We’ve all heard the expression, “Power corrupts, and absolute power corrupts absolutely.” The common wisdom is that the more power a person accumulates, the more they feel justified in their actions and motivations. “I can do what I want, because after all, why else would I have this kind of power?”
But can research show a cause-and-effect relationship? Can an experiment demonstrate the slippery moral slope that people with power have also increases their moral hypocrisy (e.g., a failure to follow one’s own expressed moral rules and principles)?
Psychology to the rescue! Indeed it can. In a series of five experiments by Lammers et al. (2010), Dutch researchers tested the following hypothesis on college students…
We propose that power increases hypocrisy, so that the powerful show a greater discrepancy between what they practice and what they preach than the powerless do. Given that powerful individuals often make crucial decisions that have moral considerations, the question whether power increases moral hypocrisy is important. Nonetheless, the relationship between power and hypocrisy has not been tested empirically.
I won’t go into detail about each of the five experiments (I leave that to others who are interested in the details), but the researchers found the causal relationship they were looking for:
Across five experiments, irrespective of how power was manipulated or hypocrisy was measured, we found strong evidence that the powerful are more likely to engage in moral hypocrisy than are people who lack power.
In Experiment 1, we measured the discrepancy between moral judgments and actual immoral behavior and found that, compared with low-power participants, high-power participants engaged in more immoral behavior but found such behavior less acceptable.
In Experiments 2 through 5, we measured the discrepancy between the acceptability of one’s own moral transgressions and those committed by other people. The method we used in Experiment 1 had the advantage that actual behavior was measured, but it did not allow us to compute an absolute degree of hypocrisy (a discrepancy). Across Experiments 2 through 5, the powerful judged their own moral transgressions as more acceptable than other people’s, but low-power participants did not.
Across all five experiments, only the powerful showed hypocrisy. We found this pattern irrespective of whether the behavior in question was mildly inappropriate (cheating to obtain extra lottery tickets) or very inappropriate (a legal offense).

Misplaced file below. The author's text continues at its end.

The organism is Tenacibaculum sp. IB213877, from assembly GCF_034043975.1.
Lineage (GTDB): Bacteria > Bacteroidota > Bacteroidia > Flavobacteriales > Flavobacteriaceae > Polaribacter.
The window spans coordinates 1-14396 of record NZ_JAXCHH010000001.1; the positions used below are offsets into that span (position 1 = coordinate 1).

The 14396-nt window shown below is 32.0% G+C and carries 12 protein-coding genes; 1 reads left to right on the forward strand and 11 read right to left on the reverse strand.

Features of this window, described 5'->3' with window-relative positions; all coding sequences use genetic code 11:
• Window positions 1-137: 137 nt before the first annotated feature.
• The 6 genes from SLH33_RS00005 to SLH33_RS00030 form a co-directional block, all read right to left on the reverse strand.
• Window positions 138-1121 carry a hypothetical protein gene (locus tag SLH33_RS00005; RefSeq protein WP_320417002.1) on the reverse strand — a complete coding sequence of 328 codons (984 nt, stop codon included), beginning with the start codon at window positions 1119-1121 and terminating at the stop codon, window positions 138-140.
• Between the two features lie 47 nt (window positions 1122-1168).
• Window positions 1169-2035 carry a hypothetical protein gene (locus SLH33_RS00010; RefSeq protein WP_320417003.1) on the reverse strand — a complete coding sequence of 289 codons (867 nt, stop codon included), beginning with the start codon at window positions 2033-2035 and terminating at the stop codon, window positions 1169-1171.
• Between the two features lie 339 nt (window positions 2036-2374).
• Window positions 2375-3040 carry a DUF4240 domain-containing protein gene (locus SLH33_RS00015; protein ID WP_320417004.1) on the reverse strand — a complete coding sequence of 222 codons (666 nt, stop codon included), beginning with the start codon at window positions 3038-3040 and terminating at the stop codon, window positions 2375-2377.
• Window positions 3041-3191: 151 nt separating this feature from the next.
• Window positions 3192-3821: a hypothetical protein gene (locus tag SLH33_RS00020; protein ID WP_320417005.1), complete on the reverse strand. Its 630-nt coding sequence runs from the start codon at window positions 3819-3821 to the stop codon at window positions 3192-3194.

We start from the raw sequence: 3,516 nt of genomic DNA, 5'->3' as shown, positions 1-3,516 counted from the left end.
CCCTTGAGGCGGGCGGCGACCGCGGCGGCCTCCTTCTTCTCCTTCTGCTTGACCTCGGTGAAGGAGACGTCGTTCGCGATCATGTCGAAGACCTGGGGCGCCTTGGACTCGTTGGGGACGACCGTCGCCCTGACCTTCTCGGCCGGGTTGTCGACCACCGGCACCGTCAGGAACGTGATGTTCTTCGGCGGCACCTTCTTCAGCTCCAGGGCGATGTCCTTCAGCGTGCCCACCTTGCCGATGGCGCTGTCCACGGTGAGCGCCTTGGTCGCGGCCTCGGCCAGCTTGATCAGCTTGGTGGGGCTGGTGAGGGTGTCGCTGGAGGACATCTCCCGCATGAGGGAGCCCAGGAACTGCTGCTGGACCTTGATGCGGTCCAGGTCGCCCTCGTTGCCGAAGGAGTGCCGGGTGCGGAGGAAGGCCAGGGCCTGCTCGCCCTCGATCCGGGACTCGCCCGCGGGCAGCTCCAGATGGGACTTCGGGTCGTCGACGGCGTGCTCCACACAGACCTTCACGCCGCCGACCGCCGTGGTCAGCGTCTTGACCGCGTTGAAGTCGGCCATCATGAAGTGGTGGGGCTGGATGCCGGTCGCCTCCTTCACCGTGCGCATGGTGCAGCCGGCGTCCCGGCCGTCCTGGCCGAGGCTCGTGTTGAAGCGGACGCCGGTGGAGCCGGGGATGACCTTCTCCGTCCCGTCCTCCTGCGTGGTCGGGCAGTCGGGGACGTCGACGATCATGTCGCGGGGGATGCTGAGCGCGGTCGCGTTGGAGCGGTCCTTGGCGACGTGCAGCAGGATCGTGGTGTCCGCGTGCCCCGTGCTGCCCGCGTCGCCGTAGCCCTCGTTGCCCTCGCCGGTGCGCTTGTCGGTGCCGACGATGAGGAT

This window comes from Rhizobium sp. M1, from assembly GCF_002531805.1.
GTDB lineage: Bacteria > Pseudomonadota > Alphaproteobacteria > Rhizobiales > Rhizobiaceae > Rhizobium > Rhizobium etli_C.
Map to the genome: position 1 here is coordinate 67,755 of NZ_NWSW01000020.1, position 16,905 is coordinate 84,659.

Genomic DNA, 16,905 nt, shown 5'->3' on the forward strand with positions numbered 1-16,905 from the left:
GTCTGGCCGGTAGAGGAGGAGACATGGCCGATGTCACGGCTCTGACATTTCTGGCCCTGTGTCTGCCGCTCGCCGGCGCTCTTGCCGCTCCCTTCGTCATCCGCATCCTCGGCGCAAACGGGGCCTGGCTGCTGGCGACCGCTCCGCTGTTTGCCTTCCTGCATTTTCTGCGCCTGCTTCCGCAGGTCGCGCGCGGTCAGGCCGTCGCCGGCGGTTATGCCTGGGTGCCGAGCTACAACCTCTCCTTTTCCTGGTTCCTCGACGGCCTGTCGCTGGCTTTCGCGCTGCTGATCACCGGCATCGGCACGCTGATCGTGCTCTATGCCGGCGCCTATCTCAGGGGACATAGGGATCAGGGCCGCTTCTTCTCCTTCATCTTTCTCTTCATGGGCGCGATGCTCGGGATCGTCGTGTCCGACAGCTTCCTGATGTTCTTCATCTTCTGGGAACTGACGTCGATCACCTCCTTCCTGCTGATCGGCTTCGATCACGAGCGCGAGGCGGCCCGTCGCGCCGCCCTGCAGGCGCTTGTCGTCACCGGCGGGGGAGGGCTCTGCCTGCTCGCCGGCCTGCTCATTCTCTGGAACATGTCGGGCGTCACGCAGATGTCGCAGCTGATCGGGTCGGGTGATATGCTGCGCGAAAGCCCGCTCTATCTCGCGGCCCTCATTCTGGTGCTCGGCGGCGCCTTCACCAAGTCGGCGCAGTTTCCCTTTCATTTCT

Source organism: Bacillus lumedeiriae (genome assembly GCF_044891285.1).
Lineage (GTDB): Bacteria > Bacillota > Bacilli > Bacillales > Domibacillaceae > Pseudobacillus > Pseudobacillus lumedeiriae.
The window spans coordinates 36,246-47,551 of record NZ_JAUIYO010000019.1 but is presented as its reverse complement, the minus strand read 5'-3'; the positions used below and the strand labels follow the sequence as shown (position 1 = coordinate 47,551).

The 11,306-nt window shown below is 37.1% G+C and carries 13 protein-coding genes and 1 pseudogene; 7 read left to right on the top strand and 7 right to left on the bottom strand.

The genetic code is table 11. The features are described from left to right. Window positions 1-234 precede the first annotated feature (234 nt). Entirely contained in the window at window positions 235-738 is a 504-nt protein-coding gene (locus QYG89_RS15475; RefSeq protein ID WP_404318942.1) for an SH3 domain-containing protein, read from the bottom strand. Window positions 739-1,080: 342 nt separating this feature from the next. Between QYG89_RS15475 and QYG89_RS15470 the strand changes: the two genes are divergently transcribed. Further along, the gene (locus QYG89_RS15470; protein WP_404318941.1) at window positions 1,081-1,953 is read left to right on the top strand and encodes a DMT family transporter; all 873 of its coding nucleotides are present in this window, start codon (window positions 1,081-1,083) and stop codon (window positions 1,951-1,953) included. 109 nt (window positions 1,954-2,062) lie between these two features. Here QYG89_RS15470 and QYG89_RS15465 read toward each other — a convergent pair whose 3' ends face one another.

Our final study demonstrated the crucial role of entitlement: Only when power is experienced as legitimate is moral hypocrisy a likely result. If power is not experienced as legitimate, then the moral-hypocrisy effect disappears.
Is it any wonder politicians cheat, commit fraud and lie once they get into office? They feel their power is legitimate, and therefore they are entitled to more leeway in their own behaviors and thoughts. As the researchers noted, “the powerful impose more normative restraints on other people, but believe that they themselves can act with less restraint. ”
Naturally, these studies have a few limitations. Dutch college students may not be representative of other cultures and their views on morality, nor of older adults who may have a different or more nuanced view of morality as they grow older and more experienced.
Lammers, J., Stapel, D.A. & Galinsky, A.D. (2010). Power Increases Hypocrisy: Moralizing in Reasoning, Immorality in Behavior. Psychological Science. DOI: 10.1177/0956797610368810.
What is “powerful”?
I mean, does “powerful” mean being in a “position of power” (over other people) or does it mean having a quiet internal power? I think the two are often confused by the terminology.
This is very interesting research â€“ thank you for writing about it. We definitely need to understand the nuts-and-bolts of just how power corrupts. Or is it those that are more easily corruptible that tend to pursue power?…but a random sampling of Dutch students would correct for that possibility I would think.
That is one of the things that interested me in your article: we’re all susceptible to this corrupting influence. It also made me wonder how the same corrupting dynamic may be happening in subtle ways in my own life when I’m in a position of greater responsibility or power.
It is too bad that access to the article itself is so expensive (30 bucks!) because I’d be interested in seeing how the researches defined power, how they set up the experiments.
Nick Parsons, LMFT
This is interesting but I can’t tell from the info here if the experiment used people already deemed to be in recogised positions of power or if the subjects were given power in the experiment.
The later might be better because it would rule out the sorts of personality types who go after power positions in the first place, narcissists are overly focused on their own needs for instance, this helps them to get into power (at least for a while) and I expect they are shocking hypocrits, I’d guess obsessive compulsive personality disorder is much the same.
Dominance heirachies are probably part of our crude primate genes, I often think this is the real reason there are power positions everywhere, not because power is useful, rational or practical.
Still I hoping I’m wrong.
I think it is more like gained authority is allowing corruption, be that democraticaly elected oficial or awarded positions. Power itself when naturally one has it, would not necessarily cause corruption. However I too doubt conclusiveness of the resut about the homegenous nature of one isolated group by location or age group revealing anything but certain tendencies of that group.